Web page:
In a previous blog post I wrote about testing Lua scripts in Neovim using the busted test framework. Today I want to look at how to debug Lua scripts in Neovim using the Debug Adapter Protocol (DAP). Just as before with busted, our problem is that we need to use Neovim as our Lua interpreter because we want to use Neovim's Lua API. At the same time, the debug adapter expects the Lua interpreter to conform to Lua's command-line interface. That's right: we need another command-line interface adapter.
Yo dawg, I heard you like Neovim, so I put a Neovim inside your Neovim, so you can edit while you edit! Ahem... anyway, in my previous post I proposed a plugin which would make it easier to control an embedded Neovim from within Neovim. So I went ahead and wrote yo-dawg.nvim (GitHub mirror), named after the “Yo dawg” internet meme.
The most annoying part about writing plugins for Neovim has been the lack of a good test framework. There are a couple of frameworks, and Vader has been my favourite so far, but they all have their downsides. This made me wonder: why limit myself to Vim/Neovim test frameworks? We have a full Lua runtime, and other people already have solved the testing problem for Lua. Busted does 90% of what we need, so let's fill in the remaining 10%. The following is based on my experience with adding tests to rainbow-delimiters.nvim.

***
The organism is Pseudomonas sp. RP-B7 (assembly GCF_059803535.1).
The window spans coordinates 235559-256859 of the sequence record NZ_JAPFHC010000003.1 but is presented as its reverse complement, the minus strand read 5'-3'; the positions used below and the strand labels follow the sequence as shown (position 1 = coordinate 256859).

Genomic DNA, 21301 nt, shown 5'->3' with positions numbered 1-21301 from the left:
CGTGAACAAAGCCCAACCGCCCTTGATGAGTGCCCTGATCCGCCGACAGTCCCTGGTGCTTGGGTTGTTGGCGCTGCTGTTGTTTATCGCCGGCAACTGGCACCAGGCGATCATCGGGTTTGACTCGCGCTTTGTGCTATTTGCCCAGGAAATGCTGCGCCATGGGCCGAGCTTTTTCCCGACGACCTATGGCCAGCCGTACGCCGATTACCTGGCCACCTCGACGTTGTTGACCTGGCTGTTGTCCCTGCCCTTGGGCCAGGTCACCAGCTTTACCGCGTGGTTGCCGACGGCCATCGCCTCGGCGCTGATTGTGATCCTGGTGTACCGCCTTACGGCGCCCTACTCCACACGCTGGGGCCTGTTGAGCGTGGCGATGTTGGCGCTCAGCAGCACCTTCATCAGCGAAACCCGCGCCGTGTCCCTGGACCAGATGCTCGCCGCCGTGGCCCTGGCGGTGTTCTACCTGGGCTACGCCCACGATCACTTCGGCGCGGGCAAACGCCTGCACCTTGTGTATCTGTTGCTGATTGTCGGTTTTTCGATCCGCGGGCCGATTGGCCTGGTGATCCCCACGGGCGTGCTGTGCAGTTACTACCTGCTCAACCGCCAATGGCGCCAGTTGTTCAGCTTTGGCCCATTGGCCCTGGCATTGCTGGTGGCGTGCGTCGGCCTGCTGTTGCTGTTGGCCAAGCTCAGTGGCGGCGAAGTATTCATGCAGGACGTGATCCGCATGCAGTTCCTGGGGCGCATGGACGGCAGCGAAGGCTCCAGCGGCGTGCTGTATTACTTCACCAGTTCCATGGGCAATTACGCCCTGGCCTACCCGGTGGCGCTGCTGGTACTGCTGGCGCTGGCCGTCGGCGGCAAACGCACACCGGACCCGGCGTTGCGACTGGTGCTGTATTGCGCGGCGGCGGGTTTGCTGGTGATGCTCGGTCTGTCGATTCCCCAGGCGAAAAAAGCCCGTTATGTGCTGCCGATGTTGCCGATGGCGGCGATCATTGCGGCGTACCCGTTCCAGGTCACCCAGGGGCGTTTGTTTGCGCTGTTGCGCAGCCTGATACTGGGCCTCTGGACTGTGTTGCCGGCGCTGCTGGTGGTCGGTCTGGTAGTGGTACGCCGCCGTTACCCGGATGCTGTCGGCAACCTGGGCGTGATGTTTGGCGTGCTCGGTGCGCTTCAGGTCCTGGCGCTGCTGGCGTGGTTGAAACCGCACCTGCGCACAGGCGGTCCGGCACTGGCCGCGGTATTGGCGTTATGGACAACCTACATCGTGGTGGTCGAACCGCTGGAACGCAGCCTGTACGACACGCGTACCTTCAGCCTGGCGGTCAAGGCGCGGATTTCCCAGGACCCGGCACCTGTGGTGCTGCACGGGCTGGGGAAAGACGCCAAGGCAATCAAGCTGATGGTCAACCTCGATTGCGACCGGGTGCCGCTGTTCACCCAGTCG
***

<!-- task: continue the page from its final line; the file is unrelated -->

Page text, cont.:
I have recently been getting into Elixir, and one nice feature it has is the pipe operator. It allows us to express a pipeline of function through which an object will be dragged. This got me thinking: with how flexible Lua is, would it be possible to add something similar to Lua as well?
LuaRocks is a community-driven package manager for the Lua programming language. LuaRocks packages can be installed globally or in the user's home directory, but sadly LuaRocks does not follow the XDG Base Directory specification. However, with a few lines of Lua code we can fix this shortcoming partially at least.